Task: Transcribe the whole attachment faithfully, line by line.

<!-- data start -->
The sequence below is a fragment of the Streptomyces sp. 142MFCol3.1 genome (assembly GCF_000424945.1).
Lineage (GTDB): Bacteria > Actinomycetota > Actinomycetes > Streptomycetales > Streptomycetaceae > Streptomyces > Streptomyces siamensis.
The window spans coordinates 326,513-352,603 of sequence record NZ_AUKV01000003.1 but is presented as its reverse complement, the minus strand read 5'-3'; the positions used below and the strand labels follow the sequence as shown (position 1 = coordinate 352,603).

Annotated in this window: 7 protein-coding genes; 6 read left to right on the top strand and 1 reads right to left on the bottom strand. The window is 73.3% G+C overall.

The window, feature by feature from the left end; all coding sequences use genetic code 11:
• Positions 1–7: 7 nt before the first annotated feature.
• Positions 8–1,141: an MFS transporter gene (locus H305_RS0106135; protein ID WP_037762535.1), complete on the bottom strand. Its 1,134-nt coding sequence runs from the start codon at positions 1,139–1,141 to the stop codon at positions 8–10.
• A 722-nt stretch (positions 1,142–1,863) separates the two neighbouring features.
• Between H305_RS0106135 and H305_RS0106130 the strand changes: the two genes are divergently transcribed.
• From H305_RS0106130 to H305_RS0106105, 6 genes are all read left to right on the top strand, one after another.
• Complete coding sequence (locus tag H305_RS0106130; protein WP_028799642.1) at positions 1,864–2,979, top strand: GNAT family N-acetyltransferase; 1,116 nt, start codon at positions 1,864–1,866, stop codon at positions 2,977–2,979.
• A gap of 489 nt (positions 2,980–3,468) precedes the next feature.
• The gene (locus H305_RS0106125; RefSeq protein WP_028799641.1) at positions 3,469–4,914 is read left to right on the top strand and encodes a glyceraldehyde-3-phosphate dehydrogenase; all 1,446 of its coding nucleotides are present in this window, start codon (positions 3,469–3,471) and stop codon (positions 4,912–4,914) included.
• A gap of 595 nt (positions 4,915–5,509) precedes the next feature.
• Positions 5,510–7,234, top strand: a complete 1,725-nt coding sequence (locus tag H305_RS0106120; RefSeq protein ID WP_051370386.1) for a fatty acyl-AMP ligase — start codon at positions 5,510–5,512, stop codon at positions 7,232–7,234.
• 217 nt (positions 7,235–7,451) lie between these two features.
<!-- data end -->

The sequence below is a fragment of the Streptomyces sp. 142MFCol3.1 genome (assembly GCF_000424945.1).
Lineage (GTDB): Bacteria > Actinomycetota > Actinomycetes > Streptomycetales > Streptomycetaceae > Streptomyces > Streptomyces siamensis.
The window spans coordinates 326,513-352,603 of sequence record NZ_AUKV01000003.1 but is presented as its reverse complement, the minus strand read 5'-3'; the positions used below and the strand labels follow the sequence as shown (position 1 = coordinate 352,603).

Annotated in this window: 7 protein-coding genes; 6 read left to right on the top strand and 1 reads right to left on the bottom strand. The window is 73.3% G+C overall.

The window, feature by feature from the left end; all coding sequences use genetic code 11:
• Positions 1–7: 7 nt before the first annotated feature.
• Positions 8–1,141: an MFS transporter gene (locus H305_RS0106135; protein ID WP_037762535.1), complete on the bottom strand. Its 1,134-nt coding sequence runs from the start codon at positions 1,139–1,141 to the stop codon at positions 8–10.
• A 722-nt stretch (positions 1,142–1,863) separates the two neighbouring features.
• Between H305_RS0106135 and H305_RS0106130 the strand changes: the two genes are divergently transcribed.
• From H305_RS0106130 to H305_RS0106105, 6 genes are all read left to right on the top strand, one after another.
• Complete coding sequence (locus tag H305_RS0106130; protein WP_028799642.1) at positions 1,864–2,979, top strand: GNAT family N-acetyltransferase; 1,116 nt, start codon at positions 1,864–1,866, stop codon at positions 2,977–2,979.
• A gap of 489 nt (positions 2,980–3,468) precedes the next feature.
• The gene (locus H305_RS0106125; RefSeq protein WP_028799641.1) at positions 3,469–4,914 is read left to right on the top strand and encodes a glyceraldehyde-3-phosphate dehydrogenase; all 1,446 of its coding nucleotides are present in this window, start codon (positions 3,469–3,471) and stop codon (positions 4,912–4,914) included.
• A gap of 595 nt (positions 4,915–5,509) precedes the next feature.
• Positions 5,510–7,234, top strand: a complete 1,725-nt coding sequence (locus tag H305_RS0106120; RefSeq protein ID WP_051370386.1) for a fatty acyl-AMP ligase — start codon at positions 5,510–5,512, stop codon at positions 7,232–7,234.
• 217 nt (positions 7,235–7,451) lie between these two features.